February 1, 2023
Read Part 1 HERE.
Read Part 2 HERE.
Read Part 3 HERE.
Below: Carving out a big hole to leeward when it’s still early in the starting sequence is like posting a neon sign there to attract all the boats (the Zs) that haven’t yet found a place to start.
Don’t get greedy
When the starting signal goes off, every boat would like to have a large space to leeward so they can put their bow down without the fear of being pinched off. But this doesn’t mean you want to have such a big hole to leeward throughout the starting sequence.
In fact, trying to guard a big hole can be a bad idea. The critical factor is how much time you have left before the start. If you’re very late in the starting sequence, it’s likely that every boat has their own spot-on starboard tack, and there probably aren’t any boats still looking for holes. That’s when it is good to have a big space to leeward.
But if it’s earlier and there are still boats roaming around behind the front row, a big hole to leeward will attract other boats like moths to a flame. This is when you can’t be greedy, especially if you like your position (and the boat to leeward). Put yourself just far enough from the leeward boat to get a decent start. As you get closer to the gun (and the roamers settle down), try to increase the size of your hole.
Make a stealth approach
When you are planning to tack close under a luffing starboard tacker, don’t give this away. If you aim directly at them (N), they will bear off at you and make it difficult to get close. Instead, steer a course well behind them (and look straight ahead, not at them) as if you are planning to pass astern. Then make a late tack
when they can no longer aim at you, and cozy up close to their leeward side.
Pick your neighbors carefully
The whole reason for making a port-tack approach is that you can look at the boats that are lining up on starboard and then pick the best place to tack and start. Typically, you choose a spot where there is a nice hole close to your desired starting location. But there is at least one other important consideration – your neighbors!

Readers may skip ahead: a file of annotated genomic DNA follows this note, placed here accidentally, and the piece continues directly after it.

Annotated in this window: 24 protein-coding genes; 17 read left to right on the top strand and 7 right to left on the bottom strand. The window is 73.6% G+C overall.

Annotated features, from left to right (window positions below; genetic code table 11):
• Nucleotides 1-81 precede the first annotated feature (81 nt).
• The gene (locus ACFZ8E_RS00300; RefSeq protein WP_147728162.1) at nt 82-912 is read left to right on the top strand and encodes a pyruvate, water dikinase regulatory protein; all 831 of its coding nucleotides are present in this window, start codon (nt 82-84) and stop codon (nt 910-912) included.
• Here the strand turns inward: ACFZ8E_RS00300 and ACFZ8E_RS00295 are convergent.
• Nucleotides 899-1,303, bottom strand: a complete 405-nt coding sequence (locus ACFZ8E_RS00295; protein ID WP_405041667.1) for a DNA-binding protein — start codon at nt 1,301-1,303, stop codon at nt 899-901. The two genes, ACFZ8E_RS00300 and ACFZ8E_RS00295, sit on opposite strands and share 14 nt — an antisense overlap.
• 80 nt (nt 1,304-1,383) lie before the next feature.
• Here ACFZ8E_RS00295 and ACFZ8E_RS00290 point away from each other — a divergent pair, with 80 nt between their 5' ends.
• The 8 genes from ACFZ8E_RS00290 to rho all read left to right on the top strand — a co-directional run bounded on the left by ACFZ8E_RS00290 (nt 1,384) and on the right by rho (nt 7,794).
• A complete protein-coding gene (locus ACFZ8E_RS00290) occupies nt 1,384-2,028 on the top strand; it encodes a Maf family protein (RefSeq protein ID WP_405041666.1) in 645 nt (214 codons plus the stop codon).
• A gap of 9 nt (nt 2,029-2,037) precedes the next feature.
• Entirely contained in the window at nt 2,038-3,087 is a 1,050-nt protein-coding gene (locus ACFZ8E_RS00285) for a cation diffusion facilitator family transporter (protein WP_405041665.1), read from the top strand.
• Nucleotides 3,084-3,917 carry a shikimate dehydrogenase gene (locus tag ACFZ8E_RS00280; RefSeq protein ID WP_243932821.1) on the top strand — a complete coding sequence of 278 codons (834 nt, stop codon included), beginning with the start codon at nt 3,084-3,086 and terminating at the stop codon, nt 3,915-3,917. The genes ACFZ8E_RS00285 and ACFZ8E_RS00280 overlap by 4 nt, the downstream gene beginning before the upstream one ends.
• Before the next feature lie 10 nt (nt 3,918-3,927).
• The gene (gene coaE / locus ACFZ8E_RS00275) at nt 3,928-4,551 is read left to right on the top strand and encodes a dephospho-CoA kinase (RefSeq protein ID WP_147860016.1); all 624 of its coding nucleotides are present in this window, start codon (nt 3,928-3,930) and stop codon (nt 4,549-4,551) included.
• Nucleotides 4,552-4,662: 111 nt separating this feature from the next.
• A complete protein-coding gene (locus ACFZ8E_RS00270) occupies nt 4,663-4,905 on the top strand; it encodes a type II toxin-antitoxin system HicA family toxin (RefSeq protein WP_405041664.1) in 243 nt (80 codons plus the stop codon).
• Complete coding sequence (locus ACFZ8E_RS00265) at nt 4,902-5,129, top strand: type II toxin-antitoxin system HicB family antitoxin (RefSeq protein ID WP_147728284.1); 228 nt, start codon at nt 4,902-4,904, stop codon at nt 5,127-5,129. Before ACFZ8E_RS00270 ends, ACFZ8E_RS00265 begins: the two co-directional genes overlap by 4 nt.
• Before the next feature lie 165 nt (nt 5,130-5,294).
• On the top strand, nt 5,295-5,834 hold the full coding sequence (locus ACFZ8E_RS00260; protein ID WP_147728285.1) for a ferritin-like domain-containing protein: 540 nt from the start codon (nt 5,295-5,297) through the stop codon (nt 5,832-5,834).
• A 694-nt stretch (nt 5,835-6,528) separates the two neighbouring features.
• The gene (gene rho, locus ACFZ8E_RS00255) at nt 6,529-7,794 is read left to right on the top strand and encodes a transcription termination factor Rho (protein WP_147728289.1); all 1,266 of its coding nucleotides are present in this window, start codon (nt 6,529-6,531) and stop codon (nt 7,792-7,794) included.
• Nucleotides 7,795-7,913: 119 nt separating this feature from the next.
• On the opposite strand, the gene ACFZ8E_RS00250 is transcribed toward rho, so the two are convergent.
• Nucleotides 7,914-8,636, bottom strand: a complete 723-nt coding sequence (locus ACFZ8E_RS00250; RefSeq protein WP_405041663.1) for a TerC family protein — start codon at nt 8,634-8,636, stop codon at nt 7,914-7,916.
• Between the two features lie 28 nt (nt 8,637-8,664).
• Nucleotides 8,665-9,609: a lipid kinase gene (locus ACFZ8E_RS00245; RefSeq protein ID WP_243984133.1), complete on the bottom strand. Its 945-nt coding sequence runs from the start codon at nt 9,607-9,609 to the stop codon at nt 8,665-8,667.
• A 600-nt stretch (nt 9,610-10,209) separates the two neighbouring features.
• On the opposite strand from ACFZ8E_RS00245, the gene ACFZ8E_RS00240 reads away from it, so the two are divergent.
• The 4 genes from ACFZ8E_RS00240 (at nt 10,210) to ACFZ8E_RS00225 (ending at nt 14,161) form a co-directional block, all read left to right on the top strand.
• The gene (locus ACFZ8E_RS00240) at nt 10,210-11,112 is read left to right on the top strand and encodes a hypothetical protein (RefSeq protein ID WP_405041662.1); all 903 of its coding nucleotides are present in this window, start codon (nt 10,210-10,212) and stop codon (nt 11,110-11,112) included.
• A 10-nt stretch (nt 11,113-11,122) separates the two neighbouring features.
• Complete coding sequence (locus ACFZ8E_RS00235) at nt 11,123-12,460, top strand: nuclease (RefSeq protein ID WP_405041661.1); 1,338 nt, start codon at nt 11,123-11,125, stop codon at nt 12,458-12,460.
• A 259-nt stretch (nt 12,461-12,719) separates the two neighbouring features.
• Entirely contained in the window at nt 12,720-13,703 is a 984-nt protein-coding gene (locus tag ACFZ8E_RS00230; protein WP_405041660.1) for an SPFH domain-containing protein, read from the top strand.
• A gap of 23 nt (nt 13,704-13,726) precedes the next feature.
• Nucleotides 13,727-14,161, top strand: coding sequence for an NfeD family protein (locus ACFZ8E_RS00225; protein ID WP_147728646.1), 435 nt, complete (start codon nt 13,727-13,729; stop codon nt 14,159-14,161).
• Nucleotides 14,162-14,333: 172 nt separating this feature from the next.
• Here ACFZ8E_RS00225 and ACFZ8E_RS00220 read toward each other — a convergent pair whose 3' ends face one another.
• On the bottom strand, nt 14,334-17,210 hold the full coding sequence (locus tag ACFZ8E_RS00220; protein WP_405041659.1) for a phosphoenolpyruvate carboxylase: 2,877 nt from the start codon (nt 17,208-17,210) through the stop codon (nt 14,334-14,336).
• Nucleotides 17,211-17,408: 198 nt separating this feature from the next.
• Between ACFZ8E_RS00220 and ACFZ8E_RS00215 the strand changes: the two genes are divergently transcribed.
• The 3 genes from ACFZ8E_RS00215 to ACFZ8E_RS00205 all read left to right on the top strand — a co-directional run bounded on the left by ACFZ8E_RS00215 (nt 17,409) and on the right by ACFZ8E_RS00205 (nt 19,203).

After you tack, who will be sailing the boat that is just to leeward of you? Will it be the world champion, or the boat that just finished last in the previous race? Obviously your start will have a much better chance of success if the boats near you, especially the one directly to leeward, is slow. So, when you are reaching along on port tack, look not only at where the other boats are, but at who they are.
Watch out for boats close behind on port
A port-tack approach is not a good idea unless you have the option to tack. But sometimes this is not enough. Consider this situation – Boat O is approaching the start on port and can tack whenever she wants. However, Boat Z is following close behind. When O tacks, Z tacks. The boats end up on starboard tack, overlapped close together, with O ‘locked’ to windward of Z. This is a terrible position for O, but there was little she could do to avoid it once she started tacking with Z so close behind.
Before tacking, O should have changed the situation. She could have luffed quickly head to wind, for example, hoping Z would bear off behind her. Then O could have tacked without worrying about Z ending up close to leeward.
Making your final tack to starboard
Boat O is making a good approach because she’s free to tack and the next port-tacker is at least 2 lengths behind her. This means O can tack without having Z tack right underneath her. However, if O simply tacks to leeward of Y and stays head to wind (red option) it will be easy for Z to do the same thing and O will be locked to windward.
To prevent this, O should turn almost 180° when she tacks. She needs to make a quick turn (green option) that ends with her aiming almost directly at Z (note she must give Z room to keep clear). This forces Z to make a choice – she can either tack early to starboard or bear off and go past O; both are good for O. One more thing: After O tacks she wants to end up close to leeward of Y. If she is going to turn 180°, she has to go a little past Y before she tacks; otherwise she’ll end up too far from Y.
Dave Dellenbaugh is the publisher, editor and author of Speed & Smarts, the racing newsletter. He was the tactician and starting helmsman on America3 during her successful defense of the America’s Cup in 1992 and sailed in three other America’s Cup campaigns from 1986 to 2007. David is also two-time winner of the Canada’s Cup, a Lightning world champion, two-time Congressional Cup winner, seven-time Thistle national champion, three-time Prince of Wales U.S. match racing champion and past winner of the U.S. Team Racing Championship for the Hinman Trophy. He is currently a member of the US Sailing Racing Rules Committee (and was its chairman from 2005-2008).
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